I’ve known about ageism for a long time, but I received my first real shock about its pervasiveness in the office of one of Portland’s top-rated gerontologists. I was accompanying my mother, Alice, who was ninety-four at the time, to her first appointment. The doctor and three members of her team came in for a brief interview before the physical exam.
Although shy and overwhelmed by her recent move from Iowa to Oregon, Alice proceeded to put all four strangers at ease. She answered questions with a keen sense of self and her usual wit. No shtick. They laughed with her, took notes, and left her to change into an exam gown.
When I stepped into the hall to get some water, I heard the small team talking to one another without the head doctor present. They were no longer laughing with Alice but at her. They called her “cute” and “adorable.” She was neither of those things at any point in her life, except perhaps as a small child.
They’d instantly objectified her – my mother, who had the weight of an incredibly difficult history behind her and the adjustment to a new place ahead of her, and yet who could be funny, hold her head high, and engage people in a conversation that she, not they, had made interesting and worth their while. I knew in that moment that I needed to be a tough advocate for her within a system that sought to treat her as an old person, perhaps an “adorable” person with all the casual diminishment that implies, and not simply as a person.
Some words are used specifically to make the perceived “other” uncomfortable. We don’t talk about them as much, but we’re all aware of terms meant to marginalize old women, too: old biddy, hag, crazy old bag, crackpot, etc. But there are also problematic words that have been formulated in the unconsciousness that comes murmuring along with the rest of the stream of life and which the majority of people accept without examining.
Cute, adorable, and sweet when applied to older women fit into this mix (see my previous column, The Sweetie Boat, but other words that used to seem benign to me now look troublesome because they also erase the unique individual and substitute a person easier to objectify, deal with, push around, or ignore – a sort of vocabulary of erasure.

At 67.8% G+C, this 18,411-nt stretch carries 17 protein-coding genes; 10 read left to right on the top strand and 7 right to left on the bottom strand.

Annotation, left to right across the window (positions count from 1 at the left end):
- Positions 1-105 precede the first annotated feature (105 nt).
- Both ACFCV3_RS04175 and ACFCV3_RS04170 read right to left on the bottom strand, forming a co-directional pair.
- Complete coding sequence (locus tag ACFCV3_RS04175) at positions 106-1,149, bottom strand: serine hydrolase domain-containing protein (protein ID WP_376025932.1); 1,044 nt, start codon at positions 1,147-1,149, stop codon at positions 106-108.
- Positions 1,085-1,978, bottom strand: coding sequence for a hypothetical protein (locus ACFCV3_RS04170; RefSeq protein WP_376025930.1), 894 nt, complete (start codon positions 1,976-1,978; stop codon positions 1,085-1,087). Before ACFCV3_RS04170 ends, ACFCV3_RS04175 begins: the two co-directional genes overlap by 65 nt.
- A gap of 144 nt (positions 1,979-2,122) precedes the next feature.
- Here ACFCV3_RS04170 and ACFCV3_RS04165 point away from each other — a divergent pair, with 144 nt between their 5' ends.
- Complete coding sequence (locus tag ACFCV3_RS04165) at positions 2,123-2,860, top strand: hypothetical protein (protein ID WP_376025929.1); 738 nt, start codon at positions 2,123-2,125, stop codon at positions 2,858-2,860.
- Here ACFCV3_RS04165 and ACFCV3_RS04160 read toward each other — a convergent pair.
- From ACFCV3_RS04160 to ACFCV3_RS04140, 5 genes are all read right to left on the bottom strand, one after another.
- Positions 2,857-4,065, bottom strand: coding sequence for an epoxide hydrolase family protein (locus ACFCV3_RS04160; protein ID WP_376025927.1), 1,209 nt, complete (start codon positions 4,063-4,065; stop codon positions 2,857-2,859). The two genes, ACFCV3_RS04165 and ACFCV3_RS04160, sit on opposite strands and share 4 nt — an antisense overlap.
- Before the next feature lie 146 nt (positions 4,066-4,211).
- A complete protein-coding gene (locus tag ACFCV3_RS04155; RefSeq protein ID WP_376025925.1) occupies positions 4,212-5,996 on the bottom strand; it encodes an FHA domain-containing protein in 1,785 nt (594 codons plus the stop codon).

Below are a few examples, along with why they’re objectionable.
Spry: Lazy short story writers and novelists are especially fond of this word when describing an old person, but others use it, too. It’s hard to pin down what it means – someone with the strength to swat a fly or someone who can hit a hole in one? Someone flexible? Energetic? Vigorous? An ice skater? Marathon runner? Capable of the Tantric Butterfly?
Because humans possess a range of physical capabilities at every age, it’s reasonable to just name the capability we’re thinking of when we’re feeling tempted to say, or write, “spry,” e.g., “She does yoga every morning for an hour and a half.”
“Spry” is never used to describe anyone under fifty. We don’t hear people say, “Wow, that third grader is really spry, isn’t she?” Or, “I’m so attracted to the spry woman who just became Director of Marketing.” If a word or phrase is only used to describe old people, that should be the first clue that it’s not worth much.
Feisty: Children are sometimes called feisty, meaning spirited but not in a very agreeable way. It’s rarely used to describe anyone pleasant to be around, and its usage is pretty sparse when describing anyone between 20 and 60. After 60, fountains of feistiness gush all over the place.
Applied to the old woman, it can mean that she’s able to stand up for herself but nobody much likes it. “She’s a feisty old woman” conjures up someone who is going around being some way she isn’t supposed to be at her age – that naughty, combative, non-compliant old thing! She should just behave.